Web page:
Why Fruit Allergies Differ From Other Food Allergies

Why Fruit Allergies Differ From Other Food Allergies

Although no fruits are among the infamous Top 8 food allergens, reactions to fruits are somewhat common. However, they manifest in a slightly different way and are linked to environmental allergies.

Fruit Allergies and Pollen

Fruit allergies sometimes go hand-in-hand with pollen allergies. Although it’s possible to experience a reaction from only one of these fruits and be unaffected by the others, some individuals develop symptoms when consuming all associated fruits.

Grass pollen allergies are associated with allergies to melons, oranges, peaches and tomatoes, as well as to celery.

If you are allergic to ragweed pollen, then bananas, melons and cucumbers could cause sensitivity, as could zucchini and sunflower seeds.

And finally, birch pollen sensitivity has been linked to apple, cherry, kiwi, peach, pear, apricot and plum fruit allergies, as well as allergic reactions to carrot, celery, almond and hazelnut.

Oral Allergy Syndrome

This relationship between pollen, fruit and allergic reactions is formally known as “oral allergy syndrome.”

Oral allergy syndrome tends to appear in older children and teens versus small children. Symptoms tend to be isolated to the mouth and throat and can include a swollen, itchy feeling around the lips and tongue. Some sufferers describe it as simply an uncomfortable tingling sensation.

Oral allergy syndrome symptoms are only triggered by eating fruit in its raw form. And some people report that the skins are problematic but not the flesh.

People who experience oral allergy syndrome are unlikely to experience life-threatening reactions, breathing difficulty or hives, all of which are associated with food allergies. In fact, individuals report continuing to eat fruits that cause the symptoms, because the prospect of eating a tasty fruit outweighs the uncomfortable feeling they will also experience. However, gastrointestinal upset and other unpleasant symptoms can also occur as a result of oral allergy syndrome, so it’s certainly not something to take lightly.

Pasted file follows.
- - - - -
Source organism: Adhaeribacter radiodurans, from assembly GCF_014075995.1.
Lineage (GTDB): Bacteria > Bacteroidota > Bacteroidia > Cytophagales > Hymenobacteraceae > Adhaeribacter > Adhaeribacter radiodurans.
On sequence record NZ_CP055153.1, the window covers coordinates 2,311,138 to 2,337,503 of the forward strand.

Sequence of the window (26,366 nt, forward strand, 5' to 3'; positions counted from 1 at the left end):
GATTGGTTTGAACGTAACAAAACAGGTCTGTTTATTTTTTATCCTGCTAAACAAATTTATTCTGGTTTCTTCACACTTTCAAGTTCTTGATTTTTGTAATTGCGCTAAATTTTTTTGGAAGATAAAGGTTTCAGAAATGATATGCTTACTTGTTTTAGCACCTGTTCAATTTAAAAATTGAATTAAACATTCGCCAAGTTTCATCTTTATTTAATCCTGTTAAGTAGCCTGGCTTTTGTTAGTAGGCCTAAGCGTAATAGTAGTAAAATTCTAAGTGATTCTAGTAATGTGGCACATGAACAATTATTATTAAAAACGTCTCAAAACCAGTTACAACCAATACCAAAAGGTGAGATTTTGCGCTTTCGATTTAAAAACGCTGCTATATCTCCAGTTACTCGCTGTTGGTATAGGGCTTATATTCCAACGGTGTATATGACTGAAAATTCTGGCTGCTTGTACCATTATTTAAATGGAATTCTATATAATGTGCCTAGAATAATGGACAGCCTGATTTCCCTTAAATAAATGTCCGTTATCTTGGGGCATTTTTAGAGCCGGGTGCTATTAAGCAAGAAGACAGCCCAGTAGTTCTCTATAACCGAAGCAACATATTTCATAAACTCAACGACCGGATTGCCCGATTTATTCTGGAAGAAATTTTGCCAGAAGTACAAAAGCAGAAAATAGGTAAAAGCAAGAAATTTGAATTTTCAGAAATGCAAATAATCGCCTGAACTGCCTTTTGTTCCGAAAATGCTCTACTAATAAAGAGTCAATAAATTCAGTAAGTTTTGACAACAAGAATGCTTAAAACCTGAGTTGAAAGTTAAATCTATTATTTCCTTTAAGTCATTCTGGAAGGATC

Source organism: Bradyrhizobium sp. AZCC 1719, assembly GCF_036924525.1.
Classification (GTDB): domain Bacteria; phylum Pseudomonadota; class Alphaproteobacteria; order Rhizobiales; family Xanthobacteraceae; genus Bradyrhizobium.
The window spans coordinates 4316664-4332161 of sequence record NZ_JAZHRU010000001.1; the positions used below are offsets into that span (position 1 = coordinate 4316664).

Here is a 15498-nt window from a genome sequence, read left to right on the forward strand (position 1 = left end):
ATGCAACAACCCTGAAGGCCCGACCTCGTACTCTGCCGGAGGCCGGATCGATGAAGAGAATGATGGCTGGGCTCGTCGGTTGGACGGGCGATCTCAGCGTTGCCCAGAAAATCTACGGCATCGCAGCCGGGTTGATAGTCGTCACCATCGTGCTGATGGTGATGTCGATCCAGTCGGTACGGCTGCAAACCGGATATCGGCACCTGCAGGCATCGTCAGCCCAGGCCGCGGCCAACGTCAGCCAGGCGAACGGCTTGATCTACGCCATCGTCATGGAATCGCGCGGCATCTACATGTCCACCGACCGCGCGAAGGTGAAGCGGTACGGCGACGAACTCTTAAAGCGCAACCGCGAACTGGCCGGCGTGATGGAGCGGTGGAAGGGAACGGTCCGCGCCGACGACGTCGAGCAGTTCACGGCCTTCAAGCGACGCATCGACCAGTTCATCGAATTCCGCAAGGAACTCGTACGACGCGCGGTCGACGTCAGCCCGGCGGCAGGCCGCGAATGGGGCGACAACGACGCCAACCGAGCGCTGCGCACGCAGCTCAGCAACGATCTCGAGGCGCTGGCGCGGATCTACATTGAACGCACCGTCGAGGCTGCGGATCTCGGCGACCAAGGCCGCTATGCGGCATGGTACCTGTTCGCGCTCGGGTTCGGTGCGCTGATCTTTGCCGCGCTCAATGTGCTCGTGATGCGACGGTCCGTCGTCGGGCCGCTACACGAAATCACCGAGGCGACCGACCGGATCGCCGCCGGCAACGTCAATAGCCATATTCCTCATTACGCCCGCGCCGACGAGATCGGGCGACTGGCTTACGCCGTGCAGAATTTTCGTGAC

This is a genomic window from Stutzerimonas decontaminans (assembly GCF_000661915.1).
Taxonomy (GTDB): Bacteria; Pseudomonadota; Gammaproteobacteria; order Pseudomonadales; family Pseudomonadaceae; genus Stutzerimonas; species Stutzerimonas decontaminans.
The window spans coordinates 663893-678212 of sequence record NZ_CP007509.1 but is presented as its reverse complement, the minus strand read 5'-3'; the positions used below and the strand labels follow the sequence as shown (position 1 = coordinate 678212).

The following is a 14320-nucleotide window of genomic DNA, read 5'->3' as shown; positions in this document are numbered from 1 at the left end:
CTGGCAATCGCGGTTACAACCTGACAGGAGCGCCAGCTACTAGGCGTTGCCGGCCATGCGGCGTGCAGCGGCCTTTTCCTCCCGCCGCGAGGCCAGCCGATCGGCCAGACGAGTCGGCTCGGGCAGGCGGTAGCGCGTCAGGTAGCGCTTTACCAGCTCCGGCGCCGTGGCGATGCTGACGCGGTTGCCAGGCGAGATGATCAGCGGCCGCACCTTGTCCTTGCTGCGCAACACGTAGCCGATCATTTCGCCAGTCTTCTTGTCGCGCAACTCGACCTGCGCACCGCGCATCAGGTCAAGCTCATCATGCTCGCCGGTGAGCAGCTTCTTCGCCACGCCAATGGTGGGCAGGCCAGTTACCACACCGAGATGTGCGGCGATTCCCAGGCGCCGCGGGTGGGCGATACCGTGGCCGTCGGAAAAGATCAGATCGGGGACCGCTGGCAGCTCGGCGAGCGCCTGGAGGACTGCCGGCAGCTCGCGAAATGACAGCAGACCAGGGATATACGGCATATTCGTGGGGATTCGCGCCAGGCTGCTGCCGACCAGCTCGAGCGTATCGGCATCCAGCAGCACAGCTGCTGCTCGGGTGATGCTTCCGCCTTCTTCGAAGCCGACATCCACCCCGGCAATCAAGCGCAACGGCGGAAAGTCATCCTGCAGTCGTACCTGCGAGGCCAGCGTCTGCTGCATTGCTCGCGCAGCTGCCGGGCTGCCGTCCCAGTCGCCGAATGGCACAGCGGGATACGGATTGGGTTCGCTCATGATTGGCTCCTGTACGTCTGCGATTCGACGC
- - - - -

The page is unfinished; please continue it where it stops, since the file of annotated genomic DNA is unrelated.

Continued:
Latex Allergy Crossover

Just as fruit allergies sometimes correspond with environmental allergies, they can also correspond to a latex allergy. If you are allergic to latex, then you may also be allergic to bananas, apples, kiwis, avocados, melons and papayas, as well as carrots, celery, chestnuts and potatoes. In fact, allergy crossover occurs in approximately 30 to 50 percent of people with a latex allergy. Researchers are still unclear why the sensitivities are related.

Talk to Your Allergist

Although some fruit allergies are relatively mild, speak to your family’s allergist if your child complains of a tingling mouth after eating fruit. He or she can advise you on how to best stay safe while also eating a balanced diet.


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